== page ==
ABMS series, part 1 | Setting context in ISO 37001

A challenge for any company with an embedded anti-corruption compliance programme is implementing an anti-bribery management system as required by the ISO 37001 standard. Part of this challenge is ‘retrofitting’ some of your programme into the structure of a management system. While there are very significant similarities between an anti-corruption compliance programme and an anti-bribery management system, there are some areas that make a management system capable of being certified.

The main thing to remember is that a management system relies on documented evidence. You may ‘do something’, but you need to be able to prove it – especially if your management system is the subject of a certification audit.

One element of the ISO 37001 standard that is commonly overlooked is clause 4, which focuses on the context of the organisation. Clause 4.1, ‘Understanding the organization and its context’, is designed for companies that are starting from scratch with their management systems, outlining how to plan out how the management system will function and how to design it appropriately for the business.

Companies that are transitioning from a compliance programme to a management system should not overlook clause 4.1, however. This can lead to non-conformities when the management system is being certified – not necessarily because the system is poorly designed, but because there is a lack of documentation.

To ensure that this clause is not ignored or overlooked, build your management system according to the context of the company that you are operating. ISO 37001 requires management systems that are ‘fit for purpose’, so it challenges you to think through the elements of your company that might dictate how you build your management system. As you’re thinking these elements through, it is important that you document them, even if you are already operating a comprehensive compliance system and transitioning to a management system.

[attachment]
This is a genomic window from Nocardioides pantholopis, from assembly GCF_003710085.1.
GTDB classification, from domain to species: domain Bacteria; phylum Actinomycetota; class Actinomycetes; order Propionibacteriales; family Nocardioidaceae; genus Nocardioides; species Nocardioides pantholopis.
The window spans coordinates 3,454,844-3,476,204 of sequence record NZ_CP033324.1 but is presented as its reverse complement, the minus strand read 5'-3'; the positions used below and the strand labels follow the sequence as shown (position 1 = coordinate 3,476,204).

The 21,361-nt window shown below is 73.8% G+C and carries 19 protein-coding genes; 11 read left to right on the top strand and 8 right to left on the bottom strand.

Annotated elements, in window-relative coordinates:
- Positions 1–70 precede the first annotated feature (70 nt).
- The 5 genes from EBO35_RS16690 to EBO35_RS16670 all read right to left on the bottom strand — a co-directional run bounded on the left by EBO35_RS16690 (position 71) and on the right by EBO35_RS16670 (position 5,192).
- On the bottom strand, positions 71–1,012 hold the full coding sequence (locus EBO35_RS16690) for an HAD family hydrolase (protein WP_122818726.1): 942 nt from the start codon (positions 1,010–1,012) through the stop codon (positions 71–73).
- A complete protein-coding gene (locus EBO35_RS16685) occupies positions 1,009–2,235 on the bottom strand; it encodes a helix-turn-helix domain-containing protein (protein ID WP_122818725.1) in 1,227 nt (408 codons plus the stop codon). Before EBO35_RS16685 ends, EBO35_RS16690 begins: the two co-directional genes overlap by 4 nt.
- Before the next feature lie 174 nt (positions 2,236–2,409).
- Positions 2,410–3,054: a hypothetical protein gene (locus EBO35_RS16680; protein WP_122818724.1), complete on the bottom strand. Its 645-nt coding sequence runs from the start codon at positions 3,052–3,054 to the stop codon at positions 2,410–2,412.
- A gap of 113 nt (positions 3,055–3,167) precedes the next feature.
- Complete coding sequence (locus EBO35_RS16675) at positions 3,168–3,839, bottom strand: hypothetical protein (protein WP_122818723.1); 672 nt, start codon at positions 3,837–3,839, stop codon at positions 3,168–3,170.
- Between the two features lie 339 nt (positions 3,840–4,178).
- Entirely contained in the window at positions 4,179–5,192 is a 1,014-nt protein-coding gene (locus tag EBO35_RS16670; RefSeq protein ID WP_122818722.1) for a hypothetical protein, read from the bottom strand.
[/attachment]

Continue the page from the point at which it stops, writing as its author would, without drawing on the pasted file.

There are many elements of the context of your company that might influence your management system. Some things you should document are:

  • if you already have other management systems and plan to operate an integrated management system
  • if you plan on operating the management system in certain ways in certain countries because of the different business structure in that country
  • whether the company operates as a top-down or bottom-up structure, or on a federated model of governance – these structures will all affect how to operate the management system, specifically how the system will be governed and managed
  • the elements of the company that might limit its management system, for example budget constraints, risk tolerance, approach to compliance, special banking or lender issues, conditions posed by investors, or issues that large customers have requested be addressed.
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When considering and documenting the context of your organisation with regard to your management system, as required by clause 4.1 of the standard, it is important that even the simplest of issues are documented. The more you have documented, the better you can really show the relationship between the company and the management system. It is essential that the implementation of the management system is ‘fit for purpose’, and the correct application of clause 4.1 does just that.

Document tip: The document that is included as part of your management system is often a PowerPoint presentation or Word document that is updated annually to adjust for any changes in the company that might influence the management system. The document must show the context and how the management system will be impacted and in what way. This can be done in a two-column slide that shows the context and impact side-by-side.

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